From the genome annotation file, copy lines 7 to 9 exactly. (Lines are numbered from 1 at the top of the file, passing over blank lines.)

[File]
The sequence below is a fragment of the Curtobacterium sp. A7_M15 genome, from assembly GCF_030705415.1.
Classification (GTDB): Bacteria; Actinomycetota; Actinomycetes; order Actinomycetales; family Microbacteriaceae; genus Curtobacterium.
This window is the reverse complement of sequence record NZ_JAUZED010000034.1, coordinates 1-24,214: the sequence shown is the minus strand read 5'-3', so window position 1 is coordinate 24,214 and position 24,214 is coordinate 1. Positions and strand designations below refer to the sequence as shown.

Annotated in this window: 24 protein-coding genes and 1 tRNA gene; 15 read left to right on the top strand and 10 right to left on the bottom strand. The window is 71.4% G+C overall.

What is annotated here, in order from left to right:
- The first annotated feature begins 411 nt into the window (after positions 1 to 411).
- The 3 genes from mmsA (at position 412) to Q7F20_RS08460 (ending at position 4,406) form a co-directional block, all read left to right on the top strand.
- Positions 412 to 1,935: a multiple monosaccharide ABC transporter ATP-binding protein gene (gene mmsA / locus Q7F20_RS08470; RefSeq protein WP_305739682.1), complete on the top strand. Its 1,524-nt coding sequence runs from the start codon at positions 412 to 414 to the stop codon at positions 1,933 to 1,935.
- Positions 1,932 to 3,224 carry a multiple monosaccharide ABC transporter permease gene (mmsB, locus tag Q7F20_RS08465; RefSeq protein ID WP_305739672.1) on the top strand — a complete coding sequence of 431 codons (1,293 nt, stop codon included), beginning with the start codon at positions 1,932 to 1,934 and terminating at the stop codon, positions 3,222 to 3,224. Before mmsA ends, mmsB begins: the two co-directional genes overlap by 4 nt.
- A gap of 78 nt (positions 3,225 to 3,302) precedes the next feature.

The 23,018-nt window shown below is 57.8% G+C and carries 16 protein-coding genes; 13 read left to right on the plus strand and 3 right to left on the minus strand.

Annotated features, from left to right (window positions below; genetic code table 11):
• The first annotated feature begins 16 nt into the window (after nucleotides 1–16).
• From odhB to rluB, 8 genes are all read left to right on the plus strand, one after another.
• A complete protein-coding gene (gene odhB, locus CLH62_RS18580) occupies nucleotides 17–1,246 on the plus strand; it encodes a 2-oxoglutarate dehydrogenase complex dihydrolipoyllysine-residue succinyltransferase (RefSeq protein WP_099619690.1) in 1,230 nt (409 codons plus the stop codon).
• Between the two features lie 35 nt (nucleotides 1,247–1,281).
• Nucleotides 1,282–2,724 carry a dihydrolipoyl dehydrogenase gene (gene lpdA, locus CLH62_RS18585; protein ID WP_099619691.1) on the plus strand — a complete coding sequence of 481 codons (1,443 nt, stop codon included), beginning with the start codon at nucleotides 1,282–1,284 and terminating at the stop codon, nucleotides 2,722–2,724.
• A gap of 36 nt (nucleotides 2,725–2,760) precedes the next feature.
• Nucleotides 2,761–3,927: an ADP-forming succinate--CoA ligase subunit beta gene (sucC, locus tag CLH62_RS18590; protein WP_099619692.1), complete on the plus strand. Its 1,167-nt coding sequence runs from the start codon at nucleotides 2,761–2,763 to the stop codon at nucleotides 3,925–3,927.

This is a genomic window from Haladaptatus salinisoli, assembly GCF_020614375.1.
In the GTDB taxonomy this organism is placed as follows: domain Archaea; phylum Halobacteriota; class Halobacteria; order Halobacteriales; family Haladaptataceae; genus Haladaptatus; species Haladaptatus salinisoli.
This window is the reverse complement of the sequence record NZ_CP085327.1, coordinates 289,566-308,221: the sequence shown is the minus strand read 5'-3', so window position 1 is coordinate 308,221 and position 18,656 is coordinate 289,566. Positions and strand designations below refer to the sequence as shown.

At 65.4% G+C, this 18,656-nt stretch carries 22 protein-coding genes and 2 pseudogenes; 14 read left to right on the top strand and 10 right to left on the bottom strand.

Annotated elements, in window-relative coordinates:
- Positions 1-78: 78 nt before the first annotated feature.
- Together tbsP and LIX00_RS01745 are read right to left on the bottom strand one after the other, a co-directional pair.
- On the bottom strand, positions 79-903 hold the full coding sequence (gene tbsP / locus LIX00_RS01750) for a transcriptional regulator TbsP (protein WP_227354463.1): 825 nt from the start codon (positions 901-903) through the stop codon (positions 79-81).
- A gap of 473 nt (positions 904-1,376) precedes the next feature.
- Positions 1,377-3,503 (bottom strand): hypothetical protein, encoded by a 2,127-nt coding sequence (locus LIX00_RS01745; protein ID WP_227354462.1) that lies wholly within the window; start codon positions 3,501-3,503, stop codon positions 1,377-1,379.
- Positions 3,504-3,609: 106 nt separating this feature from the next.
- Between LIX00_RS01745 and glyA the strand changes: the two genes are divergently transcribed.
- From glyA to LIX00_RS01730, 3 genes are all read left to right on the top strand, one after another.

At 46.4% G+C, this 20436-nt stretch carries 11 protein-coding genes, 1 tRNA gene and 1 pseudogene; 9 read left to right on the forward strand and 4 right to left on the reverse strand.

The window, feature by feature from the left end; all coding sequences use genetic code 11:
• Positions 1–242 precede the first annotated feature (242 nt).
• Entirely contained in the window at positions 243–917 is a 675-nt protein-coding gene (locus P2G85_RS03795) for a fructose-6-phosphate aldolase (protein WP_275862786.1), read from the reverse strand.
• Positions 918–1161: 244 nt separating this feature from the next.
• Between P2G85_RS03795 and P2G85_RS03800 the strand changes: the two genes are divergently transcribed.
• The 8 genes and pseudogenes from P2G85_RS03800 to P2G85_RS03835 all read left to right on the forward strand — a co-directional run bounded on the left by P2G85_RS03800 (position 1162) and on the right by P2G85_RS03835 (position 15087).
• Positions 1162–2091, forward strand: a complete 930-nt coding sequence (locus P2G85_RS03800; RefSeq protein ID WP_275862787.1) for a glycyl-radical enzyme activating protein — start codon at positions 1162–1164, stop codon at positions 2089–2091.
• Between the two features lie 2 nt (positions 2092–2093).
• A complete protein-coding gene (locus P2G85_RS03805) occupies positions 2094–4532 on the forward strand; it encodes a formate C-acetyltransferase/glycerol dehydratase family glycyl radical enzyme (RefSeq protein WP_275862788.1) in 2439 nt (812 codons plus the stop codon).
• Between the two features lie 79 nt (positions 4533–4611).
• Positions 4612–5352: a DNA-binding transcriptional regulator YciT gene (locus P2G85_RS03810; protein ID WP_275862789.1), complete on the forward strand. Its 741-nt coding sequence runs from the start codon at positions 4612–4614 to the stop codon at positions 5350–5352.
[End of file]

- The 3 genes from mmsA (at position 412) to Q7F20_RS08460 (ending at position 4,406) form a co-directional block, all read left to right on the top strand.
- Positions 412 to 1,935: a multiple monosaccharide ABC transporter ATP-binding protein gene (gene mmsA / locus Q7F20_RS08470; RefSeq protein WP_305739682.1), complete on the top strand. Its 1,524-nt coding sequence runs from the start codon at positions 412 to 414 to the stop codon at positions 1,933 to 1,935.
- Positions 1,932 to 3,224 carry a multiple monosaccharide ABC transporter permease gene (mmsB, locus tag Q7F20_RS08465; RefSeq protein ID WP_305739672.1) on the top strand — a complete coding sequence of 431 codons (1,293 nt, stop codon included), beginning with the start codon at positions 1,932 to 1,934 and terminating at the stop codon, positions 3,222 to 3,224. Before mmsA ends, mmsB begins: the two co-directional genes overlap by 4 nt.